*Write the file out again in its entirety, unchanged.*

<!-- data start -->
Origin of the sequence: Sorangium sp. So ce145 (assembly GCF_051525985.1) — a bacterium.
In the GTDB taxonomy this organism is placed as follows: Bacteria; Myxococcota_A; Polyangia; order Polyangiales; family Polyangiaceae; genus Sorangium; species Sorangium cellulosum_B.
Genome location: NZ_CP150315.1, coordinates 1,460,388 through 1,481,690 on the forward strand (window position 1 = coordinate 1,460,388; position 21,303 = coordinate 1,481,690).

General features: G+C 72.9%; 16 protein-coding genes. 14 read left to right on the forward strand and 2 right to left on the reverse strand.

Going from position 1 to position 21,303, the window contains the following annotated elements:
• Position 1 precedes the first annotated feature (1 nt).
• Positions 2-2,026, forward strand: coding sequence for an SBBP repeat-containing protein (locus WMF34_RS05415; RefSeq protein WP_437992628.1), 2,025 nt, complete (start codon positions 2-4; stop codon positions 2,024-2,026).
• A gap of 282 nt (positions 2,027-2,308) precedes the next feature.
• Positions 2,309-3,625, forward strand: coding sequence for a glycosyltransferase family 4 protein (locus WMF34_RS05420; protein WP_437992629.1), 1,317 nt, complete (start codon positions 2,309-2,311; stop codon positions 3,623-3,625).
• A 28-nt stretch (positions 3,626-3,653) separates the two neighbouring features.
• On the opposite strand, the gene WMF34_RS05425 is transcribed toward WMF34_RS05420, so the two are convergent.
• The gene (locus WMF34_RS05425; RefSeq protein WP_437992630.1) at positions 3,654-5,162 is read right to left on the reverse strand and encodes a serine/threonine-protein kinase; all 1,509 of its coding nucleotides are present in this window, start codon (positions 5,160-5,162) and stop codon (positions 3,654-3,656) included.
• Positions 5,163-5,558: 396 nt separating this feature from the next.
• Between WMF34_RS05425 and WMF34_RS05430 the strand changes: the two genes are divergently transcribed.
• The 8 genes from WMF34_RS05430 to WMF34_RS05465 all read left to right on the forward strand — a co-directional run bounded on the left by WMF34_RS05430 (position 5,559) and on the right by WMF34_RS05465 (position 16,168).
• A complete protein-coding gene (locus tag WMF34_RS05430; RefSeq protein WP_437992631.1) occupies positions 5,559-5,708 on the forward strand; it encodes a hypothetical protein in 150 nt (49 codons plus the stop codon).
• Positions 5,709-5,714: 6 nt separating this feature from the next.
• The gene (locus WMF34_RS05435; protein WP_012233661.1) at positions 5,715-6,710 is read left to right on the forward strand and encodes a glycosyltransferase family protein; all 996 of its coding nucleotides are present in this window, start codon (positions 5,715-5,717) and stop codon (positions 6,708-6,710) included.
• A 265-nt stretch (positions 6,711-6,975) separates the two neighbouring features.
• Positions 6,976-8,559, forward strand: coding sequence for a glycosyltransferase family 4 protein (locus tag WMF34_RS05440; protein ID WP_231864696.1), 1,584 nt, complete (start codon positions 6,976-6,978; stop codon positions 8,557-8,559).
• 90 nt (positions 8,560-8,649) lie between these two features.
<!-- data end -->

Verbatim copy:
Origin of the sequence: Sorangium sp. So ce145 (assembly GCF_051525985.1) — a bacterium.
In the GTDB taxonomy this organism is placed as follows: Bacteria; Myxococcota_A; Polyangia; order Polyangiales; family Polyangiaceae; genus Sorangium; species Sorangium cellulosum_B.
Genome location: NZ_CP150315.1, coordinates 1,460,388 through 1,481,690 on the forward strand (window position 1 = coordinate 1,460,388; position 21,303 = coordinate 1,481,690).

General features: G+C 72.9%; 16 protein-coding genes. 14 read left to right on the forward strand and 2 right to left on the reverse strand.

Going from position 1 to position 21,303, the window contains the following annotated elements:
• Position 1 precedes the first annotated feature (1 nt).
• Positions 2-2,026, forward strand: coding sequence for an SBBP repeat-containing protein (locus WMF34_RS05415; RefSeq protein WP_437992628.1), 2,025 nt, complete (start codon positions 2-4; stop codon positions 2,024-2,026).
• A gap of 282 nt (positions 2,027-2,308) precedes the next feature.
• Positions 2,309-3,625, forward strand: coding sequence for a glycosyltransferase family 4 protein (locus WMF34_RS05420; protein WP_437992629.1), 1,317 nt, complete (start codon positions 2,309-2,311; stop codon positions 3,623-3,625).
• A 28-nt stretch (positions 3,626-3,653) separates the two neighbouring features.
• On the opposite strand, the gene WMF34_RS05425 is transcribed toward WMF34_RS05420, so the two are convergent.
• The gene (locus WMF34_RS05425; RefSeq protein WP_437992630.1) at positions 3,654-5,162 is read right to left on the reverse strand and encodes a serine/threonine-protein kinase; all 1,509 of its coding nucleotides are present in this window, start codon (positions 5,160-5,162) and stop codon (positions 3,654-3,656) included.
• Positions 5,163-5,558: 396 nt separating this feature from the next.
• Between WMF34_RS05425 and WMF34_RS05430 the strand changes: the two genes are divergently transcribed.
• The 8 genes from WMF34_RS05430 to WMF34_RS05465 all read left to right on the forward strand — a co-directional run bounded on the left by WMF34_RS05430 (position 5,559) and on the right by WMF34_RS05465 (position 16,168).
• A complete protein-coding gene (locus tag WMF34_RS05430; RefSeq protein WP_437992631.1) occupies positions 5,559-5,708 on the forward strand; it encodes a hypothetical protein in 150 nt (49 codons plus the stop codon).
• Positions 5,709-5,714: 6 nt separating this feature from the next.
• The gene (locus WMF34_RS05435; protein WP_012233661.1) at positions 5,715-6,710 is read left to right on the forward strand and encodes a glycosyltransferase family protein; all 996 of its coding nucleotides are present in this window, start codon (positions 5,715-5,717) and stop codon (positions 6,708-6,710) included.
• A 265-nt stretch (positions 6,711-6,975) separates the two neighbouring features.
• Positions 6,976-8,559, forward strand: coding sequence for a glycosyltransferase family 4 protein (locus tag WMF34_RS05440; protein ID WP_231864696.1), 1,584 nt, complete (start codon positions 6,976-6,978; stop codon positions 8,557-8,559).
• 90 nt (positions 8,560-8,649) lie between these two features.